Jason Young refused to talk to police, slain wife's sister testifies
Posted February 8, 2012
Raleigh, N.C. — The sister of Michelle Young testified in her former brother-in-law's murder trial Tuesday that she went back and forth between him and sheriff's investigators, urging him to speak to them the night his wife's body was found in the couple's Wake County home.
But Jason Young never did.
"(I told investigators) that he wanted to have an attorney before he would speak to them," Meredith Fisher said.
Expected to take the stand for a third day Wednesday in Jason Young's retrial, Fisher said Young and some of his family members had just arrived at her Fuquay-Varina home after a business trip on the evening of Nov. 3, 2006, when police knocked on her door.
"They wanted to talk to us. They wanted to talk to Jason – to ask questions," Fisher told Wake County Assistant District Attorney Becky Holt.
"What was your response?" Holt asked.
"Ask away," Fisher said.
But Jason Young did not want to, she said. He had been in the bedroom with his sleeping 2-year-old daughter, whom Fisher found earlier that day hiding beneath the covers of her father's bed while her pregnant mother lay dead in a pool of blood on the floor.
"I went back in my bedroom and told him that police were there and wanted to talk to him. He stayed in the bedroom and said, 'No,'" Fisher said. "I went back to the police and said, 'He said no.'"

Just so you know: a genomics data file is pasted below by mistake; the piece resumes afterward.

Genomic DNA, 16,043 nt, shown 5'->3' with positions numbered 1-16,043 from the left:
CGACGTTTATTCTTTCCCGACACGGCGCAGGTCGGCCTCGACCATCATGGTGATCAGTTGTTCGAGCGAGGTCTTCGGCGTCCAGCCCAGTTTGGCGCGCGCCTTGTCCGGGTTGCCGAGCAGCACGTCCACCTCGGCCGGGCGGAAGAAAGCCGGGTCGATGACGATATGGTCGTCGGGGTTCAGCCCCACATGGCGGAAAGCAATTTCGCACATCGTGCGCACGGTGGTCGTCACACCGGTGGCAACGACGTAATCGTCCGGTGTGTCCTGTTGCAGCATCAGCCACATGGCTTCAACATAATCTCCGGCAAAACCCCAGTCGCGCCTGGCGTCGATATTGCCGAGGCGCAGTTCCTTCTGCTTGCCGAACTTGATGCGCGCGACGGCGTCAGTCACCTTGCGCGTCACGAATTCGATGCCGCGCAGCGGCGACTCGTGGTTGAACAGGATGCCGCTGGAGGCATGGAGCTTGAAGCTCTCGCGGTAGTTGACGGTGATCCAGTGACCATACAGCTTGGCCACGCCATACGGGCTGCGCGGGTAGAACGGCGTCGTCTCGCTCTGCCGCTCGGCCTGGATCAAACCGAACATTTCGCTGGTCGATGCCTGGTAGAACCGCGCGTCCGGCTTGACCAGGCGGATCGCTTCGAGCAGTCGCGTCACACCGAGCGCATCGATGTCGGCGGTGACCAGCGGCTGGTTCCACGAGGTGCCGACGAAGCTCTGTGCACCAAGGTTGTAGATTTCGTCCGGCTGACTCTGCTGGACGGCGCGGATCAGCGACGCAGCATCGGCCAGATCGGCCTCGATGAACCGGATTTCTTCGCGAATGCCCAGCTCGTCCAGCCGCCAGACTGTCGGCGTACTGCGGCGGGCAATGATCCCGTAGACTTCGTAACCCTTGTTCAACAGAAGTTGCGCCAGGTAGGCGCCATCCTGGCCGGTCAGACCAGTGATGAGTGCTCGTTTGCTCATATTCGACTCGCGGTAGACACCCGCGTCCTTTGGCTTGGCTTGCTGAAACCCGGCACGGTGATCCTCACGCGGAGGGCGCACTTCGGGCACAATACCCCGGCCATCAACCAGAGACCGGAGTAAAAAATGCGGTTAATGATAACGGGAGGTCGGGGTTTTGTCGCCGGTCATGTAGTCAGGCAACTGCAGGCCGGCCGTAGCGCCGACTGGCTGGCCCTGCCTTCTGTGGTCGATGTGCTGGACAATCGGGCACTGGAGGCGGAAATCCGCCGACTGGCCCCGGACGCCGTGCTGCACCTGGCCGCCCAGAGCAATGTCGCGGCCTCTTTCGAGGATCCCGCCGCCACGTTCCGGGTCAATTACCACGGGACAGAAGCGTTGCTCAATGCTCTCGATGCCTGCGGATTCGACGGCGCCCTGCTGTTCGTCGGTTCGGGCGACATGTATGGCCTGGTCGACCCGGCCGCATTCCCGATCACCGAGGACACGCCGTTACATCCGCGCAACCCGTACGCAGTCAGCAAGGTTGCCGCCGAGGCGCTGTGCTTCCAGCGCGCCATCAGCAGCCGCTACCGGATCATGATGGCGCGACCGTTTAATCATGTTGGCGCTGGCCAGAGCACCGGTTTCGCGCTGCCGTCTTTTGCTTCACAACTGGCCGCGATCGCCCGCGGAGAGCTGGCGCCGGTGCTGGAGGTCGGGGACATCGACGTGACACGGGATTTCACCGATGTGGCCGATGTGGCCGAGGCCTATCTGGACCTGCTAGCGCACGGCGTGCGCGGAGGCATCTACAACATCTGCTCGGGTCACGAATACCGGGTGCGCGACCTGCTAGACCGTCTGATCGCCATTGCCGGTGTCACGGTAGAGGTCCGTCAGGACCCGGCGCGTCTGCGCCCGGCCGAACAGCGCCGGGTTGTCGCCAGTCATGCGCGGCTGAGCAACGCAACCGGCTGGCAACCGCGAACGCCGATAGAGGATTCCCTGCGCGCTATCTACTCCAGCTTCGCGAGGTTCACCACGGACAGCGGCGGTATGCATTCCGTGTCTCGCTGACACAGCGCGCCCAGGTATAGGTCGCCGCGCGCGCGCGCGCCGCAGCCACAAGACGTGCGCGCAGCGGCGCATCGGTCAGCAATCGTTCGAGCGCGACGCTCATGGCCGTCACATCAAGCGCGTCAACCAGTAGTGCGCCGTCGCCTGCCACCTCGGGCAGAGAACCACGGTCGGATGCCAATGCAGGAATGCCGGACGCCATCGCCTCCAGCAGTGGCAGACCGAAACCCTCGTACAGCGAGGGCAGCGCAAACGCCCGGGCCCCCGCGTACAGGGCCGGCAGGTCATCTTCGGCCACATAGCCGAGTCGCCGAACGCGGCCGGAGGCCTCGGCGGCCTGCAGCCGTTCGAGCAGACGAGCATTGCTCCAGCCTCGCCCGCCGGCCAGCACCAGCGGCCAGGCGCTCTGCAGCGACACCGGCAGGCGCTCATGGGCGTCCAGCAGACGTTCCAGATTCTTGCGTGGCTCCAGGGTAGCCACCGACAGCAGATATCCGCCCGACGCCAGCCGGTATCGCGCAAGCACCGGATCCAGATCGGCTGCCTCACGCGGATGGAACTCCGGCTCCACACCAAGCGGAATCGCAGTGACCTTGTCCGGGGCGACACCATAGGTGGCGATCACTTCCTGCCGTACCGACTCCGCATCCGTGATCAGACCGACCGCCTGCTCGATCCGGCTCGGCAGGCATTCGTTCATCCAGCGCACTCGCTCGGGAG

The back-and-forth went on for some time, she recalled. At one point, she said, the two were on the back porch of Fisher's house talking about what had happened that day.
"We hugged at a point," she said, adding that Jason appeared to be sobbing. "When he pulled away, his face wasn't wet. His eyes weren't bloodshot. I did not see one tear … I left with a bad taste in my mouth after that conversation."
Holt said in opening statements on Monday that Jason Young, even after he got an attorney, never talked to investigators, family or friends about his wife's death and never asked about how the investigation was progressing.
In fact, Holt said, he gave up custody of his daughter to Fisher and defaulted on a wrongful death lawsuit to keep from having to answer questions.
The state claims that Jason Young traveled to Virginia on the night of Nov. 2, 2006, checked into a hotel and left about an hour later left through an emergency exit that he left propped open. He returned home, killed his wife, and drove through the night back to the hotel.
Jason Young finally talked about what he was doing during his hotel stay, Holt said, when he took the stand June 22, 2011, during his first murder trial – a move that some legal experts say contributed to the hung jury that forced a judge to declare a mistrial.
"He answered those questions 1,693 days after his wife's murder. When he answered those questions, what he said was that he did not kill his wife and that when he went outside the hotel, it was for the purpose of smoking a cigar," Holt told jurors. "(After 1,693 days), that is what he tells. How in any way would that have been incriminating?"
Jason Young's defense attorneys say that despite there being no physical evidence linking him to the crime, that investigators "focused on him like a laser" and that because the case "got blown up in the media," that their client "simply shut down and kept to himself."
"He didn't talk to anybody," attorney Mike Klinkosum said during opening statements. "He followed his lawyer's advice."